Counting the cost of carbon middle men
Why 9 in 10 intermediaries avoid disclosing their carbon credit fees
Carbon Market Watch – perhaps best known for pulling the rug on the Qatar World Cup’s questionable claims on carbon neutrality – recently published a report that said that 90% of ‘offsetting middle men’ do not disclose the fees they charge, nor the profit margins they make when they sell carbon credits.
The report was the latest in a long line of media coverage that has highlighted long-standing issues with the VCM. But though its findings were the most emphatic (and certainly no less severe than The Guardian investigation that alleged that 90% of REDD+ credits were worthless) it drew relatively little interest (and anger) from press and industry peers.
Why is this? Perhaps it’s because the concerns raised are part of the expected ‘cost of doing business’ in an immature market? Or maybe because the ethical implications are less understood, or somehow less immediate, than the more infamous themes of greenwashing and phantom credits.
Whatever the case, the report highlights one thing above all else: without transparency the market cannot achieve its ultimate aim, and instead will work to the advantage of a few participants. A survey from Conservation International and the We Mean Business Coalition cited transparency on the use of revenues as the main obstacle discouraging greater utilisation of carbon credits.
Source: Conversation International & We Mean Business Coalition
To ram home the point, the CMW report also found that less than 1% of VCM retired credits have information on both buyer and intermediary involved. As the old adage goes, if you’ve got nothing to hide, why then are you hiding?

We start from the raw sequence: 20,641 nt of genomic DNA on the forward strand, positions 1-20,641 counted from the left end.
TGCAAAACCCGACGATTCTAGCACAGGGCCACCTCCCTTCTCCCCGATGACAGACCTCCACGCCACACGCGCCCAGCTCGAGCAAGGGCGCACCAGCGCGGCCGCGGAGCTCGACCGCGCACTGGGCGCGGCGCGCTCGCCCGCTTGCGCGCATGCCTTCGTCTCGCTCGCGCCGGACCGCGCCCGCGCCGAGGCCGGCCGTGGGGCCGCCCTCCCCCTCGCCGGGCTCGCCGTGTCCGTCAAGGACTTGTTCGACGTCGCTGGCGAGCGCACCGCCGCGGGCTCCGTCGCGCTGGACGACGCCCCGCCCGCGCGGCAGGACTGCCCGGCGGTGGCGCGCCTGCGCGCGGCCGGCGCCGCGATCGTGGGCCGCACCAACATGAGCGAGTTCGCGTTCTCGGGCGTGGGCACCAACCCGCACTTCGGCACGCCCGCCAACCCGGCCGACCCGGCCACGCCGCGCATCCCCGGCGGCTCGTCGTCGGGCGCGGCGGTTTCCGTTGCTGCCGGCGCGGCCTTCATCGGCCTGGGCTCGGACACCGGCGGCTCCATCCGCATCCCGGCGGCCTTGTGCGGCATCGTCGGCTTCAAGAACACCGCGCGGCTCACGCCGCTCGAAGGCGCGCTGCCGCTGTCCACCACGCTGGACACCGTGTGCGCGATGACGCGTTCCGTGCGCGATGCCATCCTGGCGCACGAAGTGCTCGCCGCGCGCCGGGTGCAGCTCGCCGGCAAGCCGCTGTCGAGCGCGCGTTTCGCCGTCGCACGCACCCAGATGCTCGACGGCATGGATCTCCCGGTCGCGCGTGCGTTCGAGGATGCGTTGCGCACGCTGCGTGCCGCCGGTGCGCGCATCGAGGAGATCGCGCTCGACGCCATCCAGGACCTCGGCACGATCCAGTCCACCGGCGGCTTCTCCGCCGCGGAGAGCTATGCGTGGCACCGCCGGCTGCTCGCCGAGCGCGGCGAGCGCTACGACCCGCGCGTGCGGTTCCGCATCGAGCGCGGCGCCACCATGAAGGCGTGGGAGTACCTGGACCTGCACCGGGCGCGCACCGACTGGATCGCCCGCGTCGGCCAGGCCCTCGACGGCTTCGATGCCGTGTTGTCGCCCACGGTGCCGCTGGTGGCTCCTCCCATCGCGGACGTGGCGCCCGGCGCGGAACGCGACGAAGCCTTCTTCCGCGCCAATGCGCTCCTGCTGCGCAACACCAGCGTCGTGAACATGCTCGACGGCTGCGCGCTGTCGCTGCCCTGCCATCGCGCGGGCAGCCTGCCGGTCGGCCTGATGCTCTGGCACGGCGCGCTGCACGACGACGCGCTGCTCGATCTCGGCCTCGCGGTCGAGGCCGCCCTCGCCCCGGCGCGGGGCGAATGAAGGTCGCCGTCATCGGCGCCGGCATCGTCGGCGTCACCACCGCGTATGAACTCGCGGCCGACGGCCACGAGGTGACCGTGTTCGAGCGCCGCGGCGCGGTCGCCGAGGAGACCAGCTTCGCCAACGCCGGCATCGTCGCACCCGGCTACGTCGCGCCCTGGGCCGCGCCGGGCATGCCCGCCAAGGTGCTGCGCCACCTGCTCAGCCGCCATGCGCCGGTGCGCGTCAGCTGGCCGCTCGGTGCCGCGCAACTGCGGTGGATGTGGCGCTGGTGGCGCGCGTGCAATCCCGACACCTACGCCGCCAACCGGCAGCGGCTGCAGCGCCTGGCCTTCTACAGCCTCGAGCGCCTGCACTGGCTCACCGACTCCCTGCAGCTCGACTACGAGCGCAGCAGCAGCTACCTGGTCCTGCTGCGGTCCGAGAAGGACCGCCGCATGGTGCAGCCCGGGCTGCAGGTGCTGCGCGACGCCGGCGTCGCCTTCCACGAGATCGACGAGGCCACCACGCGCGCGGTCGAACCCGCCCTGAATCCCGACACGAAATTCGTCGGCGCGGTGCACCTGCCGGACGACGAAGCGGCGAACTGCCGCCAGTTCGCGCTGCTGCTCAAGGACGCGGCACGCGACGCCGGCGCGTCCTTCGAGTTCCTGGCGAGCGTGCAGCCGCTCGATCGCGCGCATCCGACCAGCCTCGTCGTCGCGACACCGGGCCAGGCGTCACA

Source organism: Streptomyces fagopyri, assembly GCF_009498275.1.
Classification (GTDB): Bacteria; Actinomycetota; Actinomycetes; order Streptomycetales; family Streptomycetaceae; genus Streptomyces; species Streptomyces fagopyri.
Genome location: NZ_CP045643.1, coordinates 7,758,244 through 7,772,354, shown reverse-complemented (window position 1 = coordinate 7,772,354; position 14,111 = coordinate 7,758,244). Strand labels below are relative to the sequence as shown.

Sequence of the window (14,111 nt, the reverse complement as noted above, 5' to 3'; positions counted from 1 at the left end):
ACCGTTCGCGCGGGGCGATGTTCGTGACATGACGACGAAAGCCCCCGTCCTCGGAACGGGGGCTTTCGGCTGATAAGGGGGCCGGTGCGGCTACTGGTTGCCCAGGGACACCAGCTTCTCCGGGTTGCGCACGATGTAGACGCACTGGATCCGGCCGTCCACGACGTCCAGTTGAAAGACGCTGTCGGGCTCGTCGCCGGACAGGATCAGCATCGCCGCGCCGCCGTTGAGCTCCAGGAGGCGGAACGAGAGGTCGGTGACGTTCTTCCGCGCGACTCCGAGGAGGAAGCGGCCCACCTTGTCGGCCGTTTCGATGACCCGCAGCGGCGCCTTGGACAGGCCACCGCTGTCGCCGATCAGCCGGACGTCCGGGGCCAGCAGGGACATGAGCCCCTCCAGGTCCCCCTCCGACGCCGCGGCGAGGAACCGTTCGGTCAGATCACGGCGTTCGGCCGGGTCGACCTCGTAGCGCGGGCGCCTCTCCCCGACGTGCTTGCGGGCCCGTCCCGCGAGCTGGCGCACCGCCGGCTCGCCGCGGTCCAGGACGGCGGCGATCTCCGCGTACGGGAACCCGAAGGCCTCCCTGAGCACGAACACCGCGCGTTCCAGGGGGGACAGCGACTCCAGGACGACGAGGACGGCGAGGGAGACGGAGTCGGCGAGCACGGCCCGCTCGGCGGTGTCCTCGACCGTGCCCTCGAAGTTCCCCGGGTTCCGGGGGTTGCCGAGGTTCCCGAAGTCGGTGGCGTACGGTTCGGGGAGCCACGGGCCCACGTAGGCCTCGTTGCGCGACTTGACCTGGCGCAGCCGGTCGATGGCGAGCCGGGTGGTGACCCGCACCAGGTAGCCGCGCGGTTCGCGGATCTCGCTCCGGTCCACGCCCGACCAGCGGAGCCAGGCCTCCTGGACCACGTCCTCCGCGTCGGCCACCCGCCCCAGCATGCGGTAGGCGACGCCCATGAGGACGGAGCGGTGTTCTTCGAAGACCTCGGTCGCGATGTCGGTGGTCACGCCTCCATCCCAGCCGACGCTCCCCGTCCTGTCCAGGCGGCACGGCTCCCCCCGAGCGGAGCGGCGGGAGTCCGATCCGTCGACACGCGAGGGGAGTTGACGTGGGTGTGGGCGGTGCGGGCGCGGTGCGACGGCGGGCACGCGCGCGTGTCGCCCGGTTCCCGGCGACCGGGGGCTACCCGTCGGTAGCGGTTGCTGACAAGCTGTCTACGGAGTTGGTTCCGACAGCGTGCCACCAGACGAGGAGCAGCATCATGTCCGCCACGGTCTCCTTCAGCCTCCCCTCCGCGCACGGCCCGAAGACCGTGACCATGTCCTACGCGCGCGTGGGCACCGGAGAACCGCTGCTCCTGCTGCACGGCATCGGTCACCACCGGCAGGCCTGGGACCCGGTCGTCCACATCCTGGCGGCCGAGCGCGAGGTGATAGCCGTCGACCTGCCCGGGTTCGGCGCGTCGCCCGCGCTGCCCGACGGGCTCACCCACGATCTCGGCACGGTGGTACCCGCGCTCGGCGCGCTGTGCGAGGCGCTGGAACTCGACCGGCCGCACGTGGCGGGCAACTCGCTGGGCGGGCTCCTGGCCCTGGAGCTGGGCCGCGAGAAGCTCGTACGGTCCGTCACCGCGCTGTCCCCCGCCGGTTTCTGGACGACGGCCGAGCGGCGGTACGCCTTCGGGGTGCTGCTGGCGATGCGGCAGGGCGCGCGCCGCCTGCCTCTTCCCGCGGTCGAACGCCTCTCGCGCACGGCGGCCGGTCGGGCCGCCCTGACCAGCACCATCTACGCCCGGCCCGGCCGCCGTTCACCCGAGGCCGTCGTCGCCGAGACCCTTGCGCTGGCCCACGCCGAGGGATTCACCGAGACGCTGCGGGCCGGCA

It doesn’t stop there, either. Here’s three more observations from the report:
1. Of the 10% of intermediaries who do disclose their fees, the average amount is over 15%. So it’s safe to assume that the market average is significantly higher, as those who choose to share do so for some kind of competitive advantage. 🍰
2. By extension, when it’s inflated enough to begin with, 15% is still a big number, and could mean even less of the buyer's investment reaches its intended destination. Allied Offsets, who conducted the study, found that as many as 250 projects involved brokers marking up the cost of credits by more than 200%. 💰
3. Aside from it being unethical, cowboy (as we call it) pricing adds to the confusion over true value. As the report says: “It is difficult to determine whether more expensive carbon credits are expensive because they are of higher benefit to the climate, or because their price is inflated by high intermediary profit margins.” ⚖️
A different approach
While Fenix Carbon is not a reseller (we’re a marketplace that links buyers directly with projects), naturally we think it’s important to make it clear how we make money. It shouldn’t take a report from an industry watchdog to force our hand. And that’s why we display our revenue model on our website, front and centre:
This compares well, we think, with the recommendations laid out in the conclusion of the Carbon Market Watch report:
It also compares well with the competition. While it’s an imperfect science, take a look at the table below, which shows the handful of intermediaries who were willing to participate in the study; those we can safely assume are the cheapest in the market.
Given our prices are set by the developer – and therefore not marked up before fees are applied – we’re confident we offer not only transparency, but value to buyers and developers alike.
That doesn’t mean, however, we can’t do better. As the market continues to evolve, we’ll be looking at ways to adjust our business model. We’re committed to making it fairer, and for the benefit of all parties – except those who have no real business being here. Reports like this can only help us along that road.
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